Amateurs will not be allowed to do research?
Amateurs and/or non-professionals will need a permit (if they can get one) to collect fossils for research. Casual collecting just will not fit the bill if these regulations go into effect. Who can do research collecting only 5 specimens of each type of fossil per year? And what is a type of fossil? Can I only collect 5 cephalopod fossils per year?
In fact, even professionals and academics will need a permit to collect invertebrate fossils for research (which is what they all collect for) on any public land (the BLM will adopt the same regs as the USFS), which has not been necessary before.
From the Definitions Section:
4. The term casual collecting would restate the definition contained in 16 U.S.C. 470aaa of the Act. To be considered casual collecting,
the activity would mean all of the following: Collecting of a
reasonable amount of common invertebrate or plant paleontological
resources for non-commercial personal use, either by surface collection
or the use of non-powered hand tools, resulting in only negligible
disturbance to the Earth's surface and other resources.
14. The term non-commercial personal use as used in the definition of casual collecting
would clarify the types of use allowed under casual collection, and
would mean uses other than for purchase, sale, financial gain, or
research. Common invertebrate and plant paleontological resources
collected for research purposes is not personal use and would need to be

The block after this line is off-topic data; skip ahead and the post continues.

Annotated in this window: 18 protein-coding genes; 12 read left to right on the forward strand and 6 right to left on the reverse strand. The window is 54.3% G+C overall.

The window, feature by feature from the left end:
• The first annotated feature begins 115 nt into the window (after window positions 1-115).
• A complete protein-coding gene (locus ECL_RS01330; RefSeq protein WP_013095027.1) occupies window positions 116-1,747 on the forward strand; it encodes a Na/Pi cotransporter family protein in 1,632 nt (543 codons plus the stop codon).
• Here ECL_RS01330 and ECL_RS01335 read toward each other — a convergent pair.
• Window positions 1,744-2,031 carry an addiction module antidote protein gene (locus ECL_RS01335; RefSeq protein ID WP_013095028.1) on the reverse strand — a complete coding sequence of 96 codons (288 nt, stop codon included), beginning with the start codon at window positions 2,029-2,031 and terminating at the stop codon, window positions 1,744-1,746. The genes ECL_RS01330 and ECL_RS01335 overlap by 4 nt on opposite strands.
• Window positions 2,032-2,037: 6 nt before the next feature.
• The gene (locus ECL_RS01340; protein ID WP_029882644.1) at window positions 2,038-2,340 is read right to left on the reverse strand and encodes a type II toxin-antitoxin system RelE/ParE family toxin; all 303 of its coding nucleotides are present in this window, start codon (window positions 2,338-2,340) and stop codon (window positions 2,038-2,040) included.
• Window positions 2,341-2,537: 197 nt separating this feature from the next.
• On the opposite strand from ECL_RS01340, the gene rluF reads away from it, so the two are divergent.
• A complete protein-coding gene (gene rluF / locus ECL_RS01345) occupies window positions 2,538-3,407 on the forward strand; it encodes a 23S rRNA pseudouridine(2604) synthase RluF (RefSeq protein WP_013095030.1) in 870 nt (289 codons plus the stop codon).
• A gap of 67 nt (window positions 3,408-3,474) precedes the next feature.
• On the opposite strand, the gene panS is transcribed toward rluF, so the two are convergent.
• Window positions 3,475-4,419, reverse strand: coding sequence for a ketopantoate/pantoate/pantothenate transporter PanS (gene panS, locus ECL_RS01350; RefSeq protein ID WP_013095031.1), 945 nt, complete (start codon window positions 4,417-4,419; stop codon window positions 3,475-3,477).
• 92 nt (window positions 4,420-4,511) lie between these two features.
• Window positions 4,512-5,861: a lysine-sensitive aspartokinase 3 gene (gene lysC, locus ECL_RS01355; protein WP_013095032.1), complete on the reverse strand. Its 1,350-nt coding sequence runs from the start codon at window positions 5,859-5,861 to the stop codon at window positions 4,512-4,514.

authorized under a permit in accordance with Sections 291.13 through
291.20. Exchange of common invertebrate and plant paleontological
resources among casual collectors would be permissible as long as such
resources were collected in accordance with the Act and the proposed
18. The term reasonable amount as used in the definition of casual collecting
would quantify the maximum amount of common invertebrate and plant
paleontological resources that could be removed from Federal lands. A
person may remove up to one gallon of material in volume or 25 pounds in
weight, and up to five specimens of each type of fossil per calendar
year. If the fossil specimens are contained within rock slabs, the
reasonable amount would be limited to a slab that can be hand-carried by
one person without the aid of mechanical devices. The authorized
officer may modify the amount that is reasonable in order to preserve
fossil-bearing locations that may be at risk of being depleted, thereby
preserving paleontological resources in accordance with the Act.
I think I'll post a comment to this one...
If I can make the July 22, 2013 deadline...
Paleontological Resources Preservation US Forest Service